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In the blink of an eye, a life was changed.

- April 11, 2014 by Steve Danner, CSP (View all posts by Steve)

How often do we ignore what our bodies are trying to tell us? The body, while unable to speak, does send signals to our brain letting us know when we’re thirsty, hungry, sleepy and most of all fatigued. The following event is the result of someone not listening to what their body is trying to tell them and how it changed their life.

It was racquet ball day.  A sport known for being both competitive and a great cardio vascular workout, it is most importantly an ego boost for the winner. That is why, after completing three matches and with fatigue setting in, a challenge for a fourth match was accepted by Jim*. His muscles were already aching and starting to tighten up when he started the match. While returning a serve, he planted is left foot, began his swing and, in the blink of an eye, everything changed. Your eye can blink several times in less than second, plenty of time to experience a life altering event. In this case, Jim experienced a bit of an out of body experience when he watched his leg buckle.

An MRI revealed a torn ACL in his left knee. The ACL (Anterior Cruciate Ligament) works with the Posterior Cruciate Ligament to stabilize the knee and prevent side to side motions (Quinn, 2012).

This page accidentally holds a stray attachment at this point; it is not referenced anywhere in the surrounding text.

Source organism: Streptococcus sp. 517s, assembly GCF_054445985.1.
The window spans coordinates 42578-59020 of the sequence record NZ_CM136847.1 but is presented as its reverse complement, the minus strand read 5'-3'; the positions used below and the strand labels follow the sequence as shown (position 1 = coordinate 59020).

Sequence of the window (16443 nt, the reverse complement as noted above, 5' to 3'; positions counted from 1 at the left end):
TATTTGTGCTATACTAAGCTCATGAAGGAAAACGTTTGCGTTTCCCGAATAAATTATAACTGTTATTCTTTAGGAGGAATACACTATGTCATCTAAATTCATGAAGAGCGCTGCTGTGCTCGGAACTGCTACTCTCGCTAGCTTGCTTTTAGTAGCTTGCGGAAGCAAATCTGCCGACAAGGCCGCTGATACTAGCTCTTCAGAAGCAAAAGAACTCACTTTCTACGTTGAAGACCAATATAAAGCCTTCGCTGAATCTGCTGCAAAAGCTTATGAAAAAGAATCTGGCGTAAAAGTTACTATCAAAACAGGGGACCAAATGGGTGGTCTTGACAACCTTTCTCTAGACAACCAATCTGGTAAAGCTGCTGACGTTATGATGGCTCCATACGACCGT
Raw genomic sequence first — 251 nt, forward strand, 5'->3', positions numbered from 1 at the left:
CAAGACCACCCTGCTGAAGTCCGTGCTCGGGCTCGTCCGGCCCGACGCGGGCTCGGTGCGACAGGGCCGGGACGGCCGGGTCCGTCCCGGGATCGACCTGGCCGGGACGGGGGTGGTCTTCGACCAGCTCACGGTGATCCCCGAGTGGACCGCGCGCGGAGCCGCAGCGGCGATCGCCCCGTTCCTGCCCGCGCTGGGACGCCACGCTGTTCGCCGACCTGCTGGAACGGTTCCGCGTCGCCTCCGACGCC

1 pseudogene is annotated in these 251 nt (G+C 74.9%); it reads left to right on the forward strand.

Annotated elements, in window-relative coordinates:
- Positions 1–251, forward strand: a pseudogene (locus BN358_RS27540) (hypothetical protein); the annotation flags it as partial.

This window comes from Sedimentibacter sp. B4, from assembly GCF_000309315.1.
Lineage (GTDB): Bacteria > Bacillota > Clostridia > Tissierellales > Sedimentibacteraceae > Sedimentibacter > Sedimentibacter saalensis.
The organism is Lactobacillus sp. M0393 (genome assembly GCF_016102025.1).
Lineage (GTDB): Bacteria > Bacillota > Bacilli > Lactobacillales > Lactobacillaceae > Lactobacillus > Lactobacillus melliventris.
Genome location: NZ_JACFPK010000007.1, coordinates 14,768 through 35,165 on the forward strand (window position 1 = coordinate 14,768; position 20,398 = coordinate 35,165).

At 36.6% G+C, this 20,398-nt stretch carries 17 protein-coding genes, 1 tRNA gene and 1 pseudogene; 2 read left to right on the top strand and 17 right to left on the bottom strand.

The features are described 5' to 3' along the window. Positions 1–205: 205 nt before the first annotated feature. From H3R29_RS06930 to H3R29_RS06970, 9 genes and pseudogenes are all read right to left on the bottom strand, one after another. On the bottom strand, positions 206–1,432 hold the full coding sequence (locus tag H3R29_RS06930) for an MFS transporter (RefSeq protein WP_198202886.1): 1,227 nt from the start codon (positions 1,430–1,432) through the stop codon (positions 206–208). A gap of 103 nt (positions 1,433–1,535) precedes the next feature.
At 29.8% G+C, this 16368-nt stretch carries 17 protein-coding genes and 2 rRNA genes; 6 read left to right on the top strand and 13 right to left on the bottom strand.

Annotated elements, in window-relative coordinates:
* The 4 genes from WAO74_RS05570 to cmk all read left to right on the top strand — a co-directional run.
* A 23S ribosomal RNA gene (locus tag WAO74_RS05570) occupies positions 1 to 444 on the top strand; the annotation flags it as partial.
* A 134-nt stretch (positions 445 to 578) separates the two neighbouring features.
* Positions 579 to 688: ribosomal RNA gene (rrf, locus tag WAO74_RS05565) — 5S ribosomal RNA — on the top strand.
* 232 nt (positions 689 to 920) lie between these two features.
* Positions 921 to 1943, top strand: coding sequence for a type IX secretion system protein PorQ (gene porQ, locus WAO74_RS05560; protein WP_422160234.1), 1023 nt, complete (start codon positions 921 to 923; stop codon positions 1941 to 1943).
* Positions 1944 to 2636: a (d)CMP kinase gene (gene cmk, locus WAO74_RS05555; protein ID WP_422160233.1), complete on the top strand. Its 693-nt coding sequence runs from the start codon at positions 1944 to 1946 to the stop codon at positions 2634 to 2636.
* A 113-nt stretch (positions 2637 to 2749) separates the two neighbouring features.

The doctor offered Jim two options:  (1) No ACL with a three week recovery time, or (2) Insert an ACL with a six week recovery time. Jim decided to go with the first option and the shorter recovery period even though he recognized it might affect his ability to play sports the way he used to.

Seven years passed before his hip began to experience pain as a result of favoring a knee with no ACL. After two years of medication and injections, the hip was in a losing battle with arthritis. The only solution was a hip replacement or resurfacing. The latter a modern day, less invasive solution is recommended to anyone with enough remaining bone.

The surgery was successful and after three months there was only a minor glitch. The repaired leg was 3/8ths of an inch shorter than his right leg. Jim made sure to mention to his doctor that having one leg shorter than the other was not listed as a side effect in the brochure describing his treatment options.

Failure to listen to his body changed Jim’s life. Even so, he was more fortunate than most who have lost a lot more. So if your body starts to talk, listen.

If you or one of your workers has experienced a similar event, share it with us so others may learn to listen.

*Name changed.

References:

Quinn, Elizabeth. “ACL.” About.com Sports Medicine. N.p., 4 Sept. 2013. Web. 20 Feb. 2014. http://sportsmedicine.about.com/od/glossary/g/ACL_def.htm

 
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